The Varanasi protest comes in the wake of a similar movement in Kerala in south India last year. Last summer, villagers in the Palakaad district of Kerala demanded the closure of the Hindustan Coca-Cola Beverages Private Limited, a local unit of the MNC.

The villagers held that the MNC had dug up borewells for its water requirements, causing wells and ponds in the area to dry up. After a two-month-long protest, the local administration revoked the license of the Coca-Cola factory in the state.

Currently, the lowering of ground-level tables is causing severe water crises in different parts of the country. India's capital, Delhi, tops the list of water scarce cities, followed by Mumbai in the west and Bangalore and Hyderabad in south India.

The situation, experts warn, is likely to worsen in the coming years. According to Indian government figures, areas with access to water supply in Delhi will plummet from 81.5 percent to 26 per cent in the next 20 years.

? Copyright 2003 OneWorld.net

Coke in Varanasi: Facing Local Ire

By Aflatoon
India Resource Center
July 10, 2003




Protest Against Coca-Cola in Mehdiganj Photo: Anon
The Central Pollution Control Board (CPCB) has directed its Regional Officer in Uttar Pradesh to enquire and take action on a report by Aflatoon, State General Secretary of the Samajwadi Jan Parishad, detailing the pollution caused by Bharat Coca Cola Bottling North East Private Limited - an Indian arm of Coca Cola - in Mehdiganj, Uttar Pradesh, 20 km from the holy city of Varanasi. This significant development on 26th June, 2003, is an outcome of sustained protests against Coca Cola.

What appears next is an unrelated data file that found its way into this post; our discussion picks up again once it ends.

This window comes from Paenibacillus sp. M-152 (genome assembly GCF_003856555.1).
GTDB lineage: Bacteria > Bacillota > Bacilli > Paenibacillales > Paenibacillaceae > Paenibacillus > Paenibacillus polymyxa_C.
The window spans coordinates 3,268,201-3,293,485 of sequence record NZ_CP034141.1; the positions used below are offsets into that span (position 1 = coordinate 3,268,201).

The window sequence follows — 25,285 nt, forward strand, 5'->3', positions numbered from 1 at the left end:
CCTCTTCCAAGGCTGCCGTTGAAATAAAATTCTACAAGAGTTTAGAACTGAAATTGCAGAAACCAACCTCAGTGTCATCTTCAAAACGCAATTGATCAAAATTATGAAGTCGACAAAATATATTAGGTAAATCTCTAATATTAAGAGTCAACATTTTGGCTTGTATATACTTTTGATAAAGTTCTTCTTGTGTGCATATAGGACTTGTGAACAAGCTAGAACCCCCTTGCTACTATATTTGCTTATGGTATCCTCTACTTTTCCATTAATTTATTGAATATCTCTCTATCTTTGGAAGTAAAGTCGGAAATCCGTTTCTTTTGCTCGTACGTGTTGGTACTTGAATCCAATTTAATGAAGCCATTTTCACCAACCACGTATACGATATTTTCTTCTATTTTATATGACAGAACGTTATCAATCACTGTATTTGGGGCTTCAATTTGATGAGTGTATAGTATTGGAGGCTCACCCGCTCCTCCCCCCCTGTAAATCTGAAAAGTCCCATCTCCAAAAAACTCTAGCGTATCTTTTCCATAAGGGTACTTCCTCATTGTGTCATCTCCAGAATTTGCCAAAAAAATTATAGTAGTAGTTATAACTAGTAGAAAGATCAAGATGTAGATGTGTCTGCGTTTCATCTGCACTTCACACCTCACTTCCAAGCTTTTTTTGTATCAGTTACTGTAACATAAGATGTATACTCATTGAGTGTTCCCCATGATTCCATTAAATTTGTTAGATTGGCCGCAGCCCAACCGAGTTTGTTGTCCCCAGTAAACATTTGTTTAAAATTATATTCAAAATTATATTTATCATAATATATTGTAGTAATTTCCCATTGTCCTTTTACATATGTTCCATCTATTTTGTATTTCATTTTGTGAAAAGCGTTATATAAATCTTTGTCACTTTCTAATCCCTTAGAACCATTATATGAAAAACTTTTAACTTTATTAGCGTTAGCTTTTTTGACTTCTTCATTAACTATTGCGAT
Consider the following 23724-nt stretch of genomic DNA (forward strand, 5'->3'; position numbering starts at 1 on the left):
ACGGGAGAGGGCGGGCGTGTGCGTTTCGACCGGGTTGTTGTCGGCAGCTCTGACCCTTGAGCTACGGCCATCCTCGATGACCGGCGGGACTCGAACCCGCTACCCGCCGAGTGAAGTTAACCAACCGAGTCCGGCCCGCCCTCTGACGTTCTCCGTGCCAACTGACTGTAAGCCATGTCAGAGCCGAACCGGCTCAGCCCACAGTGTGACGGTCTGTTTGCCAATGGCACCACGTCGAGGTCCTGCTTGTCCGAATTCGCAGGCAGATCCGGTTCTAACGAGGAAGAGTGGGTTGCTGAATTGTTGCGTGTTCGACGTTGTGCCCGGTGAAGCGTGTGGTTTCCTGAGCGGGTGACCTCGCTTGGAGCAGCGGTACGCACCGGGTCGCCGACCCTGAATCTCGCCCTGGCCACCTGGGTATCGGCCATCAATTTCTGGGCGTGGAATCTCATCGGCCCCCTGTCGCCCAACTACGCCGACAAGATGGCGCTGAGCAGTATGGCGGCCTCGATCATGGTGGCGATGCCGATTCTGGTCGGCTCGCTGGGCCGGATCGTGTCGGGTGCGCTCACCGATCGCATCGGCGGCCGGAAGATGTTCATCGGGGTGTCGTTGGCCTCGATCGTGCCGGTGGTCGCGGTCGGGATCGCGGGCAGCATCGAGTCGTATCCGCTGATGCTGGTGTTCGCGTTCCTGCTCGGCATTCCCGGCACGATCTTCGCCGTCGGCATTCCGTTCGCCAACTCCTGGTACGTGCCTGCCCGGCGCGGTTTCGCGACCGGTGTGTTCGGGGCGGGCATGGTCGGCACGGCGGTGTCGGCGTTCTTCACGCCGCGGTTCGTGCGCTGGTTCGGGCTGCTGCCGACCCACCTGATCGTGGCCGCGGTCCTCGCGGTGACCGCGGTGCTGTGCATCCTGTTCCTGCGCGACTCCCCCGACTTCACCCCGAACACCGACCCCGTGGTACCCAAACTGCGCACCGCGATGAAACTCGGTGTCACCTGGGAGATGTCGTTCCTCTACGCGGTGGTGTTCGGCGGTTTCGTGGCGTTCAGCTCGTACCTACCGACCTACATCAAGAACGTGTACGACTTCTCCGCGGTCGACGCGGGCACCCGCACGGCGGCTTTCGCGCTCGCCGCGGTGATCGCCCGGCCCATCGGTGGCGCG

On the 10th of May, 2003 about 100 people held a demonstration at the plant gate. Nearly 200 police personnel were deputed by the district authorities to 'protect' the plant along with 50 gun toting private security guards. While this agitation was suppressed by beating up the demonstrators to disperse them, local inhabitants are geared for a long struggle against the cola giant.

Village level meetings and training of youth for non-violent direct action are underway. Sajha Sanskriti Manch -- a platform comprising the Samajwadi Jan Parishad and several other peoples organizations, women's groups and human rights organizations in Varanasi -- has submitted a memorandum to the District Magistrate, demanding cancellation of the industrial license of the bottling plant. About 300 activists of the Manch demonstrated again on July 4th at the district headquarters to demand cancellation of the license of the Coke bottling plant. Despite the rain, the activists, who had come on bicycles from surrounding rural areas, went ahead with the protest action.